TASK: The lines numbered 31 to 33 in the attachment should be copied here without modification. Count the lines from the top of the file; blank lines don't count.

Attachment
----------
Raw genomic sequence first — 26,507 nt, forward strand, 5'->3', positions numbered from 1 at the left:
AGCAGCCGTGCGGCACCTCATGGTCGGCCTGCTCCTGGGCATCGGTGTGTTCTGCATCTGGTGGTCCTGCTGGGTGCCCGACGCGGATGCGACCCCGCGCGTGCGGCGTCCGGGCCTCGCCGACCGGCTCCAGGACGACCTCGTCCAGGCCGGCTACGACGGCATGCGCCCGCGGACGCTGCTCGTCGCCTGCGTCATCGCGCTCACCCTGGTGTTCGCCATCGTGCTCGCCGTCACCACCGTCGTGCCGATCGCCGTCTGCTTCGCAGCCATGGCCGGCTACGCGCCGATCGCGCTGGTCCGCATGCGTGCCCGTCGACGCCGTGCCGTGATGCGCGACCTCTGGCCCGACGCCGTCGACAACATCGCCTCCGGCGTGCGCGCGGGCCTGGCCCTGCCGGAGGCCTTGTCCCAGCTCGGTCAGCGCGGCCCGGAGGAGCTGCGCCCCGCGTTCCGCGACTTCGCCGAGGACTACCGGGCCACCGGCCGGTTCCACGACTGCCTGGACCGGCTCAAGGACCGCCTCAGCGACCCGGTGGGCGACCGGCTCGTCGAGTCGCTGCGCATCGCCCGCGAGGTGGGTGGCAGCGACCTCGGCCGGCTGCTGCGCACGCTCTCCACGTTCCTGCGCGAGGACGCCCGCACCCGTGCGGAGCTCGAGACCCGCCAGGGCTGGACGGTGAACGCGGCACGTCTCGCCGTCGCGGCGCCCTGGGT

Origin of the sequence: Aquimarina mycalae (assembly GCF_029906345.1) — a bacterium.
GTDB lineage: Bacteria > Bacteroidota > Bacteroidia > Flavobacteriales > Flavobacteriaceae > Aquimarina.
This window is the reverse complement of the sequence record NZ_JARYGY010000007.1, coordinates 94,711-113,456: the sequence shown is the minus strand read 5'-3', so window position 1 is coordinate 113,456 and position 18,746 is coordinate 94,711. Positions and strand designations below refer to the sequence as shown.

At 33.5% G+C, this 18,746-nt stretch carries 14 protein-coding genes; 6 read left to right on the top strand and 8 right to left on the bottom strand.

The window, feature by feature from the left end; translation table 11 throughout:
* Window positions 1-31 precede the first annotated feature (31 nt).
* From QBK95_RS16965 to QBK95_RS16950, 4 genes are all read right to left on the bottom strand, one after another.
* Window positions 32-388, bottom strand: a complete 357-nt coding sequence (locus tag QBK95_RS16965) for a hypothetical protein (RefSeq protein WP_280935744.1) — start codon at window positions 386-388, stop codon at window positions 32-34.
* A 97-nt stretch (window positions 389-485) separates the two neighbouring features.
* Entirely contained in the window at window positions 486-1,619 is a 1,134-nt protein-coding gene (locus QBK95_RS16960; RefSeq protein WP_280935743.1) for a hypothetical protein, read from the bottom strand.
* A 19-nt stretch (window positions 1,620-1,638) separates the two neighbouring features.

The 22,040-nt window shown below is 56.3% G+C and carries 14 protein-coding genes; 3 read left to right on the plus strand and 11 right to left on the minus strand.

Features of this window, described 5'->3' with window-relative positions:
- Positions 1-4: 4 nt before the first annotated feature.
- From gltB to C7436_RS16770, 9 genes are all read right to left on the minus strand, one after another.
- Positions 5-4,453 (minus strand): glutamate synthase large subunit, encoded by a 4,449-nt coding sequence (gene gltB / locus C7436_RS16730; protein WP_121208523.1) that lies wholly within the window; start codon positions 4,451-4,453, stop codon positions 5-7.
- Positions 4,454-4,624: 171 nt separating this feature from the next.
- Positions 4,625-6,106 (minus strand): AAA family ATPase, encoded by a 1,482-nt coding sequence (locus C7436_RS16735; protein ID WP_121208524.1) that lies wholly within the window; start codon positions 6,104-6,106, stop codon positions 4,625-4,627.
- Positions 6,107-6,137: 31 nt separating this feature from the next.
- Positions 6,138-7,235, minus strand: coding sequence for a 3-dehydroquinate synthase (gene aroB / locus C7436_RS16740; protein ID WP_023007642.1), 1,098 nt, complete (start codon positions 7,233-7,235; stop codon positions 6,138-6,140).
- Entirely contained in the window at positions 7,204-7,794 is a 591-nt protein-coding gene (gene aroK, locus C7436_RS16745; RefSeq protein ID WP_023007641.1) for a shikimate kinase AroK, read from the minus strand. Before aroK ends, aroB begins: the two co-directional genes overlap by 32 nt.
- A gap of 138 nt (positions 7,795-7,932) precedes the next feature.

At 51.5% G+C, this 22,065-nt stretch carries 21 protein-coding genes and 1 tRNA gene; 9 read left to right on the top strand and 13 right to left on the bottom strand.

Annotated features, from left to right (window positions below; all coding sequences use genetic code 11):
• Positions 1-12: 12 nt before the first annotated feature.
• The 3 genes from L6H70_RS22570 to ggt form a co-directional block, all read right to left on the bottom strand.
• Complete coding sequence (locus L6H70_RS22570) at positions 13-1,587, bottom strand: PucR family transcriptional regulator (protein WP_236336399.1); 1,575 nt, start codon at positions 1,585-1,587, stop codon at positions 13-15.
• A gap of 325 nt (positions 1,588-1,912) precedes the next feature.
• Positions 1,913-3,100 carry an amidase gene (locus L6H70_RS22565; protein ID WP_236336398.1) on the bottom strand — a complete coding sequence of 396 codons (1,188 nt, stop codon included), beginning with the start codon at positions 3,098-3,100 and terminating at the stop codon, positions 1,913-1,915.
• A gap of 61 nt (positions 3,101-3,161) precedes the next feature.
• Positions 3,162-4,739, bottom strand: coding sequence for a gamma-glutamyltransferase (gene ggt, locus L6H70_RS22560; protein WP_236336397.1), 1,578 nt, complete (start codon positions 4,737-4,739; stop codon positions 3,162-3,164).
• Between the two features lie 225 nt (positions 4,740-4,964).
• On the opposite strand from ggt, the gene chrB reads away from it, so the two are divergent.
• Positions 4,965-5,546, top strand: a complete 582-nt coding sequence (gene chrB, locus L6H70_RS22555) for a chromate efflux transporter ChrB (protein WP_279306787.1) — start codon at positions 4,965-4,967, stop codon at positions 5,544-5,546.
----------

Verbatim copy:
• Positions 1,913-3,100 carry an amidase gene (locus L6H70_RS22565; protein ID WP_236336398.1) on the bottom strand — a complete coding sequence of 396 codons (1,188 nt, stop codon included), beginning with the start codon at positions 3,098-3,100 and terminating at the stop codon, positions 1,913-1,915.
• A gap of 61 nt (positions 3,101-3,161) precedes the next feature.
• Positions 3,162-4,739, bottom strand: coding sequence for a gamma-glutamyltransferase (gene ggt, locus L6H70_RS22560; protein WP_236336397.1), 1,578 nt, complete (start codon positions 4,737-4,739; stop codon positions 3,162-3,164).